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Podcast 132: Revisiting David Cronenberg's 'Crash'

Director David Cronenberg on the set of his film "Crash."
Fine Line Features
Director David Cronenberg on the set of his film "Crash."

After 20 years, it still serves up deliciously uncomfortable cinema

132: Revisiting David Cronenberg's 'Crash'
Episode 132: Revisiting David Cronenberg's 'Crash'I go back into the archives for a 1997 interview with David Cronenberg for a discussion of his controversial film "Crash." The film that looks to people who get sexually aroused by car crashes just celebrated its 20th anniversary. Find out why Cronenberg is not interested in making comfortable cinema. Subscribe to the Cinema Junkie podcast on iTunes or your favorite podcatcher.Support the podcast at

For this podcast I turn to my archives for an interview with David Cronenberg about his 1996 film "Crash," adapted from J.G. Ballard's controversial 1973 novel revolving around people with symphorophilia, in this case car-crash sexual fetishism.


In the 1970s, Canadian filmmaker David Cronenberg made low budget horror films that gained notoriety for their gross out effects and won acclaim for their ability to transcend genres. In the '80s, he found commercial success with an inspired remake of "The Fly," but resisted the lure of Hollywood to make personal films such as "Dead Ringers" and "Naked Lunch." In the '90s, Cronenberg brought J.G.Ballard’s seemingly unfilmable book "Crash" to the screen and shook up audiences.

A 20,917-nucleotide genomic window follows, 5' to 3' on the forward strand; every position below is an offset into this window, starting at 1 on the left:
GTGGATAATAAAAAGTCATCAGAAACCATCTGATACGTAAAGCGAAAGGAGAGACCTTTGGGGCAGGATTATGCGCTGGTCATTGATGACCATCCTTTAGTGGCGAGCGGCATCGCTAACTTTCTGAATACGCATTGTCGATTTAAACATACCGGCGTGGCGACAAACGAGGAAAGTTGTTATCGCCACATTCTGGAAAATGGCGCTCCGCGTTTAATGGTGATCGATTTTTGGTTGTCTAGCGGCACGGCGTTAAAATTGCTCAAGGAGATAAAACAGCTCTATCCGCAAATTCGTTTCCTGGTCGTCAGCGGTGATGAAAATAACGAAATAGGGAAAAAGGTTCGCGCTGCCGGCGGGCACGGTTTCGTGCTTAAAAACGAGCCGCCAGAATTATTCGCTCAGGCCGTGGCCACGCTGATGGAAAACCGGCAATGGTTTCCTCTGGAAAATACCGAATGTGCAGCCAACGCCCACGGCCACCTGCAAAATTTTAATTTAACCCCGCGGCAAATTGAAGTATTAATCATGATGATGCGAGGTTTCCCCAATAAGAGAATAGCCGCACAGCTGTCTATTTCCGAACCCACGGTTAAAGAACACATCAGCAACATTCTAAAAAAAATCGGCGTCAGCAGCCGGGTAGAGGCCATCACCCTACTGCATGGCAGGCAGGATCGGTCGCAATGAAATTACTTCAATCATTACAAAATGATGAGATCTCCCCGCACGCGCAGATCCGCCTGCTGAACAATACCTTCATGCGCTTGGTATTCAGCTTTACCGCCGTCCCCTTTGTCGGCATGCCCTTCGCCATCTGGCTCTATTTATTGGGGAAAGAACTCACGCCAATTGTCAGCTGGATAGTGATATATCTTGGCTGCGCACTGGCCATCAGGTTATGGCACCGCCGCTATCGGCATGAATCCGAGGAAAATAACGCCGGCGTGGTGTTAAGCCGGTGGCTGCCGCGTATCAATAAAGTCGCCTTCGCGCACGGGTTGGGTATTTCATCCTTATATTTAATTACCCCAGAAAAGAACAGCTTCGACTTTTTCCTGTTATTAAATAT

When I interviewed Cronenberg in 1997 about the film, he gave me one of my all time favorite quotes.

"Most Hollywood filmmaking these days is the cinema of comfort," Cronenberg said. "The word comfort even comes into legal negotiations well, 'we can give him some comfort on that point.' I find that quite odd. I’m not looking to make comfortable cinema."

Cronenberg’s “Crash” is definitely not cinema of comfort. That’s obvious from the opening strains of Howard Shore’s eerie score. “Crash” is a fitting title for this perverse erotic tale because not only does it refer to what excites the characters but also because the film itself is like a car wreck that you feel compelled to look at and then feel guilty for being fascinated by.

James Spader and Deborah Unger play James and Catherine Ballard, an upscale urban couple who are in love but whose sex life has reached a dead end. Then James crashes head on into a car, killing the other driver and leaving the man’s wife Helen (Holly Hunter) badly injured. The accident ignites new sexual interests in James and he discovers that Helen shares this obsession. Helen then introduces the Ballards to Vaughn (Elias Koteas), a guru in this car crash sub-culture.


“Crash” won a special jury prize for its “audacity, daring and originality” at the Cannes Film Festival in 1996. Then it had a near fatal collision with Ted Turner who took one look at the NC-17 film and refused to allow his NewLine Cinema to release it.

What may disturb people the most about Cronenberg’s adaptation of Ballard’s book is that he lets the story unfold without passing any moral judgment. He’s like a scientist who sets an experiment in motion and then objectively and meticulously records the results. In "Crash," he places a couple’s inability to connect under the microscope. Incapable of direct emotional contact the Ballards must use other people or things as intermediaries. And their desperate quest for shared intimacy proves oddly touching.

In talking with Cronenberg, it’s hard to believe that this articulate, soft-spoken man is the creator of some of the most disturbing films of the past few decades. Speaking from his Toronto office, Cronenberg addressed the controversy surrounding his 1996 film.